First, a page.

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What is a trash bash?

A  birthday Trash Bash at Hout Bay Beach on 27 November is how the Two Oceans Aquarium is celebrating its 26th birthday. Capetonians, and visitors alike, are invited to join on the day to clean the beach and to do something good for the ocean.

Stand a chance to win a prize by guessing the total weight of the trash collected on the day. The Aquarium and Consol Glass are offering the three closest guesses a lovely Consol Glass reusable #IChanged2050 bottle, a Two Oceans Aquarium reusable shopping bag, and Aquarium entrance tickets as prizes.

What is Trash Bash?
The Two Oceans Aquarium has been doing beach clean-ups for many years, but wanted to provide more opportunities for people to take part in beach cleanups around Cape Town on a regular basis. Since 2018, the Aquarium’s Trash Bash campaign has visited many of Cape Town’s beaches and has had thousands of volunteers spending time to cleanup and record the items found. Trash Bash uses the Dirty Dozen methodology which focuses on 12 items that are often found on beaches. These items, like plastic bags, bottles, straws and sweet wrappers, are all recorded and the data forms part of a scientific study on plastics in the ocean.

At the Trash Bash events, participants are divided into working teams where one person is assigned the role of scribe (using the downloaded app on their phone) and records all of the items that are collected, while the other members of the team are responsible for picking up and identifying the trash.

Why do we need to clean the beach?
Estimates are that by 2050 there will be more plastic in the ocean, by weight, than fish. Our world ocean is in dire peril, facing a human-made crisis and desperately needs us to turn the tide on plastic and other pollution within the marine environment. Studies have shown that millions of seabirds have ingested plastic and a staggering number of sea animals die each year from either ingesting plastic, or becoming entangled in plastic debris.

Unlike organic materials, plastic does not break down into naturals components. Through exposure to the elements (sun, wind and water), it breaks up into smaller pieces called microplastic. Even when a beach seems completely devoid of litter, taking a closer look, one is very likely to find these tiny bits of plastic everywhere mixed in with the sand. These microplastics end up in the marine environment where they are mistaken for food and consumed by animals as small as microscopic plankton. Humans, being at the top of the food chain, then consume the animals that have eaten plastic, which brings the plastic back onto our plates and into our bodies.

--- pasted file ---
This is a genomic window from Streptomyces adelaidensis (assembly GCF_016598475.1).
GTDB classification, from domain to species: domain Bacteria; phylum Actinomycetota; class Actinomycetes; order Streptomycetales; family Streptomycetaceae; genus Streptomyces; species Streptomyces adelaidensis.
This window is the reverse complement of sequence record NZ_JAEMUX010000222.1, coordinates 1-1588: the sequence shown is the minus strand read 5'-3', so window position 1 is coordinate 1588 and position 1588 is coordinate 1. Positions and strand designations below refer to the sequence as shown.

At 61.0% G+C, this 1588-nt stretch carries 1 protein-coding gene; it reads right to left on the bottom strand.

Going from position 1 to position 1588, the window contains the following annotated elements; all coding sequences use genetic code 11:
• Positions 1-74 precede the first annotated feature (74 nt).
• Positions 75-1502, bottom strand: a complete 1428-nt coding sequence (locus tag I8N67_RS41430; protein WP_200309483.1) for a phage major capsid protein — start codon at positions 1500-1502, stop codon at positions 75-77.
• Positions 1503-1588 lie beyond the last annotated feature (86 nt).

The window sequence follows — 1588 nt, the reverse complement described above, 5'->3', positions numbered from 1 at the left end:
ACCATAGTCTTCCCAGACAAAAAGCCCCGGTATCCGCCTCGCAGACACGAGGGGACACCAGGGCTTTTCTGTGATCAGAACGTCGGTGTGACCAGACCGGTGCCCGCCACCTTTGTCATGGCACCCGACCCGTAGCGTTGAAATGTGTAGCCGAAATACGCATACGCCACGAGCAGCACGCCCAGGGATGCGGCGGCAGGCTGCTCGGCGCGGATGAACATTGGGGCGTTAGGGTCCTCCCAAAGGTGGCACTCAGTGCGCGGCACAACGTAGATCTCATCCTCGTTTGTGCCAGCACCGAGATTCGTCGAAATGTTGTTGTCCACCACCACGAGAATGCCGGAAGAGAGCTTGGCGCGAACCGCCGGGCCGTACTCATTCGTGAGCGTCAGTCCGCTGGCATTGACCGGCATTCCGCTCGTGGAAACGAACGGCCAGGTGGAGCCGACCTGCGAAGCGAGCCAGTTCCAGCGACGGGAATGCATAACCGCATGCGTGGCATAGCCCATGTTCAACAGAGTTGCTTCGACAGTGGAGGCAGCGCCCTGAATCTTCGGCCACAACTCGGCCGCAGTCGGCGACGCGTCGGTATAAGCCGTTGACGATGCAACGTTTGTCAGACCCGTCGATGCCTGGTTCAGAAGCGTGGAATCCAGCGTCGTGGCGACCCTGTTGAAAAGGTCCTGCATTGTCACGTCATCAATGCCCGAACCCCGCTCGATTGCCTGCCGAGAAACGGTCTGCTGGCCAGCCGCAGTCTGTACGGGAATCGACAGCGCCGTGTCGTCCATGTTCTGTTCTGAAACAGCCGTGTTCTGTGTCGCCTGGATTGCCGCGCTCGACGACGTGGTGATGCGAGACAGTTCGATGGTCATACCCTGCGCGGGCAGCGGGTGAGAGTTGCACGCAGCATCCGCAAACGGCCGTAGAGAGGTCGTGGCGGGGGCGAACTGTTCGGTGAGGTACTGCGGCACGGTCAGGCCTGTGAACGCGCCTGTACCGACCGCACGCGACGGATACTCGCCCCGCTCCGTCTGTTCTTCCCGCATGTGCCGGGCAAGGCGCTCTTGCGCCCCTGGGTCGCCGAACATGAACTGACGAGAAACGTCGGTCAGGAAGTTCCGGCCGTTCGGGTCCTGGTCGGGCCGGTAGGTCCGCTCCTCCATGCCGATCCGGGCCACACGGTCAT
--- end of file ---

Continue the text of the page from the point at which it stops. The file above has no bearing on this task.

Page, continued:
Beach cleanups are vital as they prevent plastic and other trash from being deposited into the ocean. We can all do something to look after the environment, and cleaning a beach is an easy and fun way of making a contribution to, and a connection with, nature. These cleanups also contribute to scientific studies through the data collected.

Witzands Aquifer Nature ReserveCleanups, like Trash Bash, are not only good for the environment, they are also important for the people taking part, and the community as a whole. Spending time outside and with like-minded people, creates a sense of responsibility for the environment and brings people together to care for areas within their communities.

Have you seen  the new Cape Town Green COASTAL Map focusing on the City’s 307 km coastline?

WHERE: Hout Bay Beach (Parking next to Mariner’s Warf)
WHEN: 27 November 2021 from 09h00 – 11h00
WHAT TO BRING: Sunblock, hat, water to drink (in a reusable bottle) and reusable gloves (like the ones you would use in the garden). Please remember to wear your mask in public.
INSTALL: Add the Marine Debris Tracker app on your phone (iOS | Android) to log the litter that is collected (once you have downloaded the app, join The Beach Co-op’s list).
INFO: visit 

See also Cape Town Green Map